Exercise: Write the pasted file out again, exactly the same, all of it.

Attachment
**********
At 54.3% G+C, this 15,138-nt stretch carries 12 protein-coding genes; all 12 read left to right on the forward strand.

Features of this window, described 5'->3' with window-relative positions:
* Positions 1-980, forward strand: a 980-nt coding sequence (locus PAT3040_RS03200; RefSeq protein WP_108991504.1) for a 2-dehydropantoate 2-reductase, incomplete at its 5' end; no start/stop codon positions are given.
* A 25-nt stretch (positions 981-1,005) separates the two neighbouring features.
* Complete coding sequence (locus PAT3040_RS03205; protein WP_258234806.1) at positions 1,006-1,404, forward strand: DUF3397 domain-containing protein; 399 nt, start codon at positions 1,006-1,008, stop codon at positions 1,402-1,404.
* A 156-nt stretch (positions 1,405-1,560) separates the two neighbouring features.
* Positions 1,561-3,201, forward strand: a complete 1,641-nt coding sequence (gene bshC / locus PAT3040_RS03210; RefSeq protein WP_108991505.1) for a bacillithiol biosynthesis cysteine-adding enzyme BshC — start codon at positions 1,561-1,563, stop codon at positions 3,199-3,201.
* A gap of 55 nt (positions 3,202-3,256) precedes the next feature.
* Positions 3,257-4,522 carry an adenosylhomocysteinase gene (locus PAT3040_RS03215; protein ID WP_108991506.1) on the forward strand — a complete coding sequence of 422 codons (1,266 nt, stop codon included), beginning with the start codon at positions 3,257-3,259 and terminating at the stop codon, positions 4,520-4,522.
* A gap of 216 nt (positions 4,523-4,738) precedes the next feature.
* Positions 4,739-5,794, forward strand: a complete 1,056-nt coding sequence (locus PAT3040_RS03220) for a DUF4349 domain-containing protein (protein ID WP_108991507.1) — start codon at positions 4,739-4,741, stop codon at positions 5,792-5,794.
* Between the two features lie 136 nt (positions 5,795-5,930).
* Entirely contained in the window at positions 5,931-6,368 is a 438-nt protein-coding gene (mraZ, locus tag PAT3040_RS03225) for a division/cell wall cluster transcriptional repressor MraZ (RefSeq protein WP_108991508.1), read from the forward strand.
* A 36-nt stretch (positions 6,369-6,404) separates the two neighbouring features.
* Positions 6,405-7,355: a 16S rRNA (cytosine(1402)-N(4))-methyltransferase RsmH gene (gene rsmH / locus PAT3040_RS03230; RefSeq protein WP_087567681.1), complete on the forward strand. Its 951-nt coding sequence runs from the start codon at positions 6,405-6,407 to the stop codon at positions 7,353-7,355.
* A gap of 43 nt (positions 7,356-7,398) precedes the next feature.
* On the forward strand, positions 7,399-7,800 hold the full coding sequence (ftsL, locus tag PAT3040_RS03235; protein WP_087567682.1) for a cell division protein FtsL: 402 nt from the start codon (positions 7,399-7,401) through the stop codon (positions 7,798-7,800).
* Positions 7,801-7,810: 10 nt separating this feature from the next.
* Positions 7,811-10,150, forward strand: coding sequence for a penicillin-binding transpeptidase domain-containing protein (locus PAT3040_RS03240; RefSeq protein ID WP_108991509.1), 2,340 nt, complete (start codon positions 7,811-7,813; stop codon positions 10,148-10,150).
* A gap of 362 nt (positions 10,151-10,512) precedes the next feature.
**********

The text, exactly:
At 54.3% G+C, this 15,138-nt stretch carries 12 protein-coding genes; all 12 read left to right on the forward strand.

Features of this window, described 5'->3' with window-relative positions:
* Positions 1-980, forward strand: a 980-nt coding sequence (locus PAT3040_RS03200; RefSeq protein WP_108991504.1) for a 2-dehydropantoate 2-reductase, incomplete at its 5' end; no start/stop codon positions are given.
* A 25-nt stretch (positions 981-1,005) separates the two neighbouring features.
* Complete coding sequence (locus PAT3040_RS03205; protein WP_258234806.1) at positions 1,006-1,404, forward strand: DUF3397 domain-containing protein; 399 nt, start codon at positions 1,006-1,008, stop codon at positions 1,402-1,404.
* A 156-nt stretch (positions 1,405-1,560) separates the two neighbouring features.
* Positions 1,561-3,201, forward strand: a complete 1,641-nt coding sequence (gene bshC / locus PAT3040_RS03210; RefSeq protein WP_108991505.1) for a bacillithiol biosynthesis cysteine-adding enzyme BshC — start codon at positions 1,561-1,563, stop codon at positions 3,199-3,201.
* A gap of 55 nt (positions 3,202-3,256) precedes the next feature.
* Positions 3,257-4,522 carry an adenosylhomocysteinase gene (locus PAT3040_RS03215; protein ID WP_108991506.1) on the forward strand — a complete coding sequence of 422 codons (1,266 nt, stop codon included), beginning with the start codon at positions 3,257-3,259 and terminating at the stop codon, positions 4,520-4,522.
* A gap of 216 nt (positions 4,523-4,738) precedes the next feature.
* Positions 4,739-5,794, forward strand: a complete 1,056-nt coding sequence (locus PAT3040_RS03220) for a DUF4349 domain-containing protein (protein ID WP_108991507.1) — start codon at positions 4,739-4,741, stop codon at positions 5,792-5,794.
* Between the two features lie 136 nt (positions 5,795-5,930).
* Entirely contained in the window at positions 5,931-6,368 is a 438-nt protein-coding gene (mraZ, locus tag PAT3040_RS03225) for a division/cell wall cluster transcriptional repressor MraZ (RefSeq protein WP_108991508.1), read from the forward strand.
* A 36-nt stretch (positions 6,369-6,404) separates the two neighbouring features.
* Positions 6,405-7,355: a 16S rRNA (cytosine(1402)-N(4))-methyltransferase RsmH gene (gene rsmH / locus PAT3040_RS03230; RefSeq protein WP_087567681.1), complete on the forward strand. Its 951-nt coding sequence runs from the start codon at positions 6,405-6,407 to the stop codon at positions 7,353-7,355.
* A gap of 43 nt (positions 7,356-7,398) precedes the next feature.
* On the forward strand, positions 7,399-7,800 hold the full coding sequence (ftsL, locus tag PAT3040_RS03235; protein WP_087567682.1) for a cell division protein FtsL: 402 nt from the start codon (positions 7,399-7,401) through the stop codon (positions 7,798-7,800).
* Positions 7,801-7,810: 10 nt separating this feature from the next.
* Positions 7,811-10,150, forward strand: coding sequence for a penicillin-binding transpeptidase domain-containing protein (locus PAT3040_RS03240; RefSeq protein ID WP_108991509.1), 2,340 nt, complete (start codon positions 7,811-7,813; stop codon positions 10,148-10,150).
* A gap of 362 nt (positions 10,151-10,512) precedes the next feature.